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Experimental Analysis of Gravity Currents on Smooth and Rough Bottom and in an Unstratified and Stratified Ambient

Author(s): Rafael Bueno, Lucas Hoeltgebaum, Geovana Colombo, Michael Mannich, Tobias Bleninger

Linked Author(s): Michael Mannich, Tobias Bleninger

Keywords: Internal waves; Density mixing; Density currents; Bed conditions; Stratification conditions;

Abstract: Gravity currents are a common phenomenon that occurs in ocean, lakes, and atmosphere. Many studies have explored the propagation of gravity currents in ideal situations, thus avoiding the comparison between the well-known theory and specific situations, such as when the gravity current flows in a roughness bottom or in a stratified ambient. This paper focuses on the experimental comparison between the gravity currents in different configurations and the density difference effect for each configuration. We ran out 13 laboratory experiments in different ambient configurations, unstratified and stratified ambient, and with smooth and rough bottoms. With respect to the two-layer ambient, we observed clearly the formation of internal waves through spectral analysis of velocity measurements in case of low speed gravity currents, which indicates that internal waves formed in front of the gravity current are influenced periodically by the current speed. Although we did not observe a real contribution of internal waves to vertical mixing, the energy is dissipated faster in these cases. In addition, we observed that the pycnocline prevents vertical mixing, and the disturbance occurs mainly within the second layer. With respect to the rough bottom, we observed lower mixing than other experiments. Furthermore, we concluded that the roughness elements have higher impact on the average velocity and mixing when the density difference gets higher. For small density difference (Δρ ≅ 3.0 kg/m³), the system is practically unperturbed by the elements, following exactly the same behavior as observed in smooth bed experiments, which tend to conserve energy.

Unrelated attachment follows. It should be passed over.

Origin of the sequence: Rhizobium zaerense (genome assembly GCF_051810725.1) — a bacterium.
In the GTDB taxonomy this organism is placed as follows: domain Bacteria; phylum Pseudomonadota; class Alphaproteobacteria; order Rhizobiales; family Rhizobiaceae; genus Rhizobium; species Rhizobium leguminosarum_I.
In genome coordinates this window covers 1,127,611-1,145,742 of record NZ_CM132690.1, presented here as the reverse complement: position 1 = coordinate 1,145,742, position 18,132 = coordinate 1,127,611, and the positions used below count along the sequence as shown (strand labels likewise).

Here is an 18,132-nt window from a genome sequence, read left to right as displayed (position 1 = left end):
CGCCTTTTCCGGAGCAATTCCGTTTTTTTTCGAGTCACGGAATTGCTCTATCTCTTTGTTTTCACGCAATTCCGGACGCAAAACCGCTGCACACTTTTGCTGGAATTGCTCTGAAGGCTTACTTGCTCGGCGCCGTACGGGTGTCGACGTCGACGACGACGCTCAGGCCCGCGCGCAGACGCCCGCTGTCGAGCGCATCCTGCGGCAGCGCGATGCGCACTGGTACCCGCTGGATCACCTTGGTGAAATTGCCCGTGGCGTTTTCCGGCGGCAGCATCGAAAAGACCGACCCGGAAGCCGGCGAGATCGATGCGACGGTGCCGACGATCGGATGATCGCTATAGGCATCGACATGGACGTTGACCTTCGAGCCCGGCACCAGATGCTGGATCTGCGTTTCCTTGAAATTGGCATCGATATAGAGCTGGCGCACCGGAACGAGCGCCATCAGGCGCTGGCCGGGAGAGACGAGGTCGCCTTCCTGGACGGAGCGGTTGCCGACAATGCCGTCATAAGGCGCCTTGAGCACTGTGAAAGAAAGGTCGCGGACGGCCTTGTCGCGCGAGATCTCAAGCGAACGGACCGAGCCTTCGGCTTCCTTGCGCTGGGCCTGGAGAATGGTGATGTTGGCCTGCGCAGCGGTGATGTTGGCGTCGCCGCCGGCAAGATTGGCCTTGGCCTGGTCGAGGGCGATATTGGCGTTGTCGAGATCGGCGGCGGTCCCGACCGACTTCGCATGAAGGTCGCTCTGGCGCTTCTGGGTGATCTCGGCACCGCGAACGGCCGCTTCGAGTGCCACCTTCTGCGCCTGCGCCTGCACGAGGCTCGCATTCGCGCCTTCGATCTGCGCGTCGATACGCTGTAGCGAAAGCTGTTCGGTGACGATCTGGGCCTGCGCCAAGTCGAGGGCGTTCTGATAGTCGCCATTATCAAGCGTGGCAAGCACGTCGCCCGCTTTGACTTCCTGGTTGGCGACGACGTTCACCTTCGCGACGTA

Year: 2019

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